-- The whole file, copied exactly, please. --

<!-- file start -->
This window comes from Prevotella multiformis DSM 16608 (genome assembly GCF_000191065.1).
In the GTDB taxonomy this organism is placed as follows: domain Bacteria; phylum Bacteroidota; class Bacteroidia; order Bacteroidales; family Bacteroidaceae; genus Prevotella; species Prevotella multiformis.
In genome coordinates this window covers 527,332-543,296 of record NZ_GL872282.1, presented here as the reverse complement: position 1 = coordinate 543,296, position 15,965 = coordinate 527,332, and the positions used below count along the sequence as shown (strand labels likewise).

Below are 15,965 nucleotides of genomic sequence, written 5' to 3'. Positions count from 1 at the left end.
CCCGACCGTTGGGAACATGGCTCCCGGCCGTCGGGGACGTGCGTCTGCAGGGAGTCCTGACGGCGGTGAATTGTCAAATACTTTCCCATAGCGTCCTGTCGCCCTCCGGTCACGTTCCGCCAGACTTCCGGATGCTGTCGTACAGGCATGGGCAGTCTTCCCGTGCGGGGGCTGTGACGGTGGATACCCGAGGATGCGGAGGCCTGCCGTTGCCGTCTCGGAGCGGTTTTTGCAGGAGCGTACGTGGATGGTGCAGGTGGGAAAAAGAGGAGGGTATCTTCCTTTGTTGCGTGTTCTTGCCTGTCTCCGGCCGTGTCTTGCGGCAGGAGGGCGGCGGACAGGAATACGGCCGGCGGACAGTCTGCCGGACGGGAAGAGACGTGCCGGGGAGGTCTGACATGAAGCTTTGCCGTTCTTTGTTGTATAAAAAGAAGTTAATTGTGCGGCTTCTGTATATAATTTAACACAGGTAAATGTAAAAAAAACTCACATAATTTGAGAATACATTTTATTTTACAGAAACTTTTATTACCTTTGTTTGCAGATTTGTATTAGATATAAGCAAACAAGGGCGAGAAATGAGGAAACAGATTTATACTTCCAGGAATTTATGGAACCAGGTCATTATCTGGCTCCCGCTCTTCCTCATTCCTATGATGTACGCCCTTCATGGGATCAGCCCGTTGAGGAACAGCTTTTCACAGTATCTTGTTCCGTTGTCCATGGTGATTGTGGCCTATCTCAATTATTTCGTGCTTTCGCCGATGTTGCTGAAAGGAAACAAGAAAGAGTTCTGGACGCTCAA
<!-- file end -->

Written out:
This window comes from Prevotella multiformis DSM 16608 (genome assembly GCF_000191065.1).
In the GTDB taxonomy this organism is placed as follows: domain Bacteria; phylum Bacteroidota; class Bacteroidia; order Bacteroidales; family Bacteroidaceae; genus Prevotella; species Prevotella multiformis.
In genome coordinates this window covers 527,332-543,296 of record NZ_GL872282.1, presented here as the reverse complement: position 1 = coordinate 543,296, position 15,965 = coordinate 527,332, and the positions used below count along the sequence as shown (strand labels likewise).

Below are 15,965 nucleotides of genomic sequence, written 5' to 3'. Positions count from 1 at the left end.
CCCGACCGTTGGGAACATGGCTCCCGGCCGTCGGGGACGTGCGTCTGCAGGGAGTCCTGACGGCGGTGAATTGTCAAATACTTTCCCATAGCGTCCTGTCGCCCTCCGGTCACGTTCCGCCAGACTTCCGGATGCTGTCGTACAGGCATGGGCAGTCTTCCCGTGCGGGGGCTGTGACGGTGGATACCCGAGGATGCGGAGGCCTGCCGTTGCCGTCTCGGAGCGGTTTTTGCAGGAGCGTACGTGGATGGTGCAGGTGGGAAAAAGAGGAGGGTATCTTCCTTTGTTGCGTGTTCTTGCCTGTCTCCGGCCGTGTCTTGCGGCAGGAGGGCGGCGGACAGGAATACGGCCGGCGGACAGTCTGCCGGACGGGAAGAGACGTGCCGGGGAGGTCTGACATGAAGCTTTGCCGTTCTTTGTTGTATAAAAAGAAGTTAATTGTGCGGCTTCTGTATATAATTTAACACAGGTAAATGTAAAAAAAACTCACATAATTTGAGAATACATTTTATTTTACAGAAACTTTTATTACCTTTGTTTGCAGATTTGTATTAGATATAAGCAAACAAGGGCGAGAAATGAGGAAACAGATTTATACTTCCAGGAATTTATGGAACCAGGTCATTATCTGGCTCCCGCTCTTCCTCATTCCTATGATGTACGCCCTTCATGGGATCAGCCCGTTGAGGAACAGCTTTTCACAGTATCTTGTTCCGTTGTCCATGGTGATTGTGGCCTATCTCAATTATTTCGTGCTTTCGCCGATGTTGCTGAAAGGAAACAAGAAAGAGTTCTGGACGCTCAA